If we can develop the scientific knowledge needed to change the climate for the benefit of humanity, and change it in a controlled manner, shouldn't we be trying to do it? Is it so different from developing antibiotics? Remarks this week by Obama's chief science advisor John Holdren have reopened the debate.
Holdren says he's open to advancing large-scale geo-engineering to cool the atmosphere, as a "last resort" response to Global Warming. Holdren specifically mentioned two approaches - seeding the atmosphere with aerosols, and building CO2 absorption towers, or "artificial trees".
"We don't have the luxury ... of ruling any approach off the table," said Holdren on a media tour this week.
One plan involves spraying aerosols such as sulphur into the upper atmosphere, replicating the cooling effect of volcanoes. Aerosols could be a quick fix to cool temperatures, and no one disputes that volcanoes cool the climate - but the level of scientific enquiry is so low it wouldn't look out of place in Dilbert's Elbonia.
As we discussed in a must-read article here, the IPCC estimates that the net effect of particulate matter is to cool the atmosphere by over .5W per square meter, although their error bar is greater than their guesstimate - and the IPCC admits the level of scientific understanding of aerosol feedbacks is "low". Climate science has barely begun to understand cloud formation, which is either ignored or fudged in today's GCM (General Circulation Model), the computer simulations used to produce scary predictions of Thermageddon.
But sulphur could certainly do the job - and it puts a whole new perspective on the environmentalist crusade against coal. By building two new sulphur-emitting coal-fired power stations a week, China is already doing the right thing - rapidly advancing the well-being of its population with cheap energy... and fighting Global Warming!
Artificial CO2 trees are more controversial. Advanced by Columbia University's Professor Klaus Lackner, who demonstrated a prototype five years ago, the "trees" are really carbon capture towers.
Lovely: a beautiful forest of artificial trees.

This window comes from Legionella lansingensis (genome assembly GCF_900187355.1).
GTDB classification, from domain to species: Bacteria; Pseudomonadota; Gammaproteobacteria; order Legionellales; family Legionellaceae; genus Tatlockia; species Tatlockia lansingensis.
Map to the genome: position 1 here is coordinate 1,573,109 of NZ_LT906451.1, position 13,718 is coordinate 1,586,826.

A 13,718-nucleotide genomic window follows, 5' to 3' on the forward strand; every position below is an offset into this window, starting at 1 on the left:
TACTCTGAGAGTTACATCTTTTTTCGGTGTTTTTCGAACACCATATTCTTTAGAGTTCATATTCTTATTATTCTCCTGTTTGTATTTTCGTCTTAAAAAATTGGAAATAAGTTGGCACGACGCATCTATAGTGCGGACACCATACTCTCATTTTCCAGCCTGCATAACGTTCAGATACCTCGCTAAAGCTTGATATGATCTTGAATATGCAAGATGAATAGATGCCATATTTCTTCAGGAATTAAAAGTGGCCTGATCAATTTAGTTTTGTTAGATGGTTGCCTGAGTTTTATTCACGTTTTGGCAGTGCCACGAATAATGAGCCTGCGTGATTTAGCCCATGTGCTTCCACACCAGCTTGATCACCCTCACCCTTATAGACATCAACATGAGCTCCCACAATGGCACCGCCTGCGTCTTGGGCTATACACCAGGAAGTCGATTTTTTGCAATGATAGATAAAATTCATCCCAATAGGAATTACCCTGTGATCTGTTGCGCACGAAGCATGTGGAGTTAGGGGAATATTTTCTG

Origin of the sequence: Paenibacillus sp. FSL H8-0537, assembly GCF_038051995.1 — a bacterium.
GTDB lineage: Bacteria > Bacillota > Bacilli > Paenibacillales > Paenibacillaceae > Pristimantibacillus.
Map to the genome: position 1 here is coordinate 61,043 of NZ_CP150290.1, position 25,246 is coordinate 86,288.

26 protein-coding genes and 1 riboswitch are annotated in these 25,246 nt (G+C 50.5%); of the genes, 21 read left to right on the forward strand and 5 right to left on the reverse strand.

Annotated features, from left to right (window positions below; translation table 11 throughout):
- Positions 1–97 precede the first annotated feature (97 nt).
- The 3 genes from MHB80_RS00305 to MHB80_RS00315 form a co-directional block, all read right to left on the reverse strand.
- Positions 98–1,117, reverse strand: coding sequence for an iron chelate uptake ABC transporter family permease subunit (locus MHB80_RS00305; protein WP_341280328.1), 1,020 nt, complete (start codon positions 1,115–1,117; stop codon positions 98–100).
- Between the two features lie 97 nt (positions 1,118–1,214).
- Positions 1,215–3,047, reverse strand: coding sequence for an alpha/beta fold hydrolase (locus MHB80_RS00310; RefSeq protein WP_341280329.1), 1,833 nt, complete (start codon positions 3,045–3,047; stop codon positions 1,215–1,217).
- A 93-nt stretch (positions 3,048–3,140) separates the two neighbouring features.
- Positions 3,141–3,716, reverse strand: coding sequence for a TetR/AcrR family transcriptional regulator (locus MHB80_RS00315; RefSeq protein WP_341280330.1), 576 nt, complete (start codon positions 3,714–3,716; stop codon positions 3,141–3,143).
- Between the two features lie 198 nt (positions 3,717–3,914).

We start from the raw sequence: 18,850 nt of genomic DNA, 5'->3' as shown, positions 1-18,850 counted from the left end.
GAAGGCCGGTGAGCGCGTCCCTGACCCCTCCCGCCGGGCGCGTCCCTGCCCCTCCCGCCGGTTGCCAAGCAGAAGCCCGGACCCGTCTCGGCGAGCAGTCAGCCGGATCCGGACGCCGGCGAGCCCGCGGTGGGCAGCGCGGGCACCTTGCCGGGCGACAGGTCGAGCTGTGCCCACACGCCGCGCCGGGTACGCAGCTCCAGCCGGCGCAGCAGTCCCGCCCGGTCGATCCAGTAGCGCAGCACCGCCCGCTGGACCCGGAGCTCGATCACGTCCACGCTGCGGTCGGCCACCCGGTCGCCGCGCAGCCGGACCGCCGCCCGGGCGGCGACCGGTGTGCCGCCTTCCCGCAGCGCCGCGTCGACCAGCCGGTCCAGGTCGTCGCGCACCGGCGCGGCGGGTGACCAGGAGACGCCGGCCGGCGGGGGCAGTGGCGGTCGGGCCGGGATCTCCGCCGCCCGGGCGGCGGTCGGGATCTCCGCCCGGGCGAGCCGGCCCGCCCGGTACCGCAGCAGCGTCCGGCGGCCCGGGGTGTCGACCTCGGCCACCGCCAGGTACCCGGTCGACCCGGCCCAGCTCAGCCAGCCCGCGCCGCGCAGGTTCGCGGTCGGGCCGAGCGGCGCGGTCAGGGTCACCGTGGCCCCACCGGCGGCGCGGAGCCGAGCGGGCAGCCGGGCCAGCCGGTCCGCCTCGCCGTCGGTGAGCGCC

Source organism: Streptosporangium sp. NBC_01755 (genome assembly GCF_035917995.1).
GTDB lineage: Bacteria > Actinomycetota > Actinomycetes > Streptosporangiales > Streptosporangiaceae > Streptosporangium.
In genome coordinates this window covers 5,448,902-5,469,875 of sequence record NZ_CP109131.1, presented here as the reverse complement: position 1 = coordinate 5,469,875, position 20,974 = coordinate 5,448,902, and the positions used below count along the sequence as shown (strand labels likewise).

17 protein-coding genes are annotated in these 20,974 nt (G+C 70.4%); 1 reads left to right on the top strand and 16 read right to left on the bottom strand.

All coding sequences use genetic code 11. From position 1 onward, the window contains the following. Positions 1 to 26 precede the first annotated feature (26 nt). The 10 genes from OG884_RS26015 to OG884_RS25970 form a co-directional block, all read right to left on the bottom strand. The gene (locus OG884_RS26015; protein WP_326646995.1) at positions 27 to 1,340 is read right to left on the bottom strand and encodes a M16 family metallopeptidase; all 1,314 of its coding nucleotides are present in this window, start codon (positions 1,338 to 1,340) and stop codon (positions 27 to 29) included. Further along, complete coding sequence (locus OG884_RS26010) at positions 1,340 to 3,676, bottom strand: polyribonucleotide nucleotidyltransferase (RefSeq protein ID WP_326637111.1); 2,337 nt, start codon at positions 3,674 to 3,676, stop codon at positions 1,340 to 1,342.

They're expensive and ugly compared to the natural alternative proposed by Freeman Dyson: planting real trees, genetically modified to absorb more carbon.
"If one-quarter of the world’s forests were replanted with carbon-eating varieties of the same species, the forests would be preserved as ecological resources and as habitats for wildlife, and the carbon dioxide in the atmosphere would be reduced by half in 50 years," wrote Dyson last year.
When Lackner testified to Parliament last year, he turned out to be one of the most sceptical:
"We should learn about it and we should have it ready in case we need it, but I would very much view that as an effort of last resort. We cannot solve the problem. We cannot stop the CO2 from accumulating by changing the climate and I would argue that this is such a complex system that you really do not want to do that unless you really have no choice left," Lackner told the education select committee. "You should not think of this as the way you stabilise the system."
The inference is that adaptation to climate change - pocketing the many benefits and spreading the costs over many years - is the most cost-effective solution, the one least likely to damage the economy, and the one least likely to limit personal freedom. It's also, given the collapse of resources available to the state following the bank bail out, probably the only one we can afford.
Anti-science groups such as Greenpeace don't agree, and nor do some climate sceptics, who can be their own worst enemies. Quoted in the Graun, a Greenpeace spokesman caused it "outlandish" and compared it to the "pressing the panic button". He found an unexpected ally in junk science critic Steve Milloy, normally a scourge of greenies. Milloy described it a plan to "blot out the sun", adding - "I sure hope plants and people don’t need those rays for say, photosynthesis or vitamin D production, respectively. And what would be the other unintended consequences?"
But if, as Lackner says, our level of scientific understanding is minimal, the way to remedy this is to do more science - not retreat to a cave and create superstitious fantasies. ®
Bootnote: In 1977 Holdren co-authored a book with neo-Malthusian Paul Erlich, which advocated the establishment of a global authority (a "Comprehensive Planetary Regime") to regulate international trade and consumption, redistribute wealth, and decide how many children people would be permitted to have in each region of the world. He doesn't seem quite so keen on it now.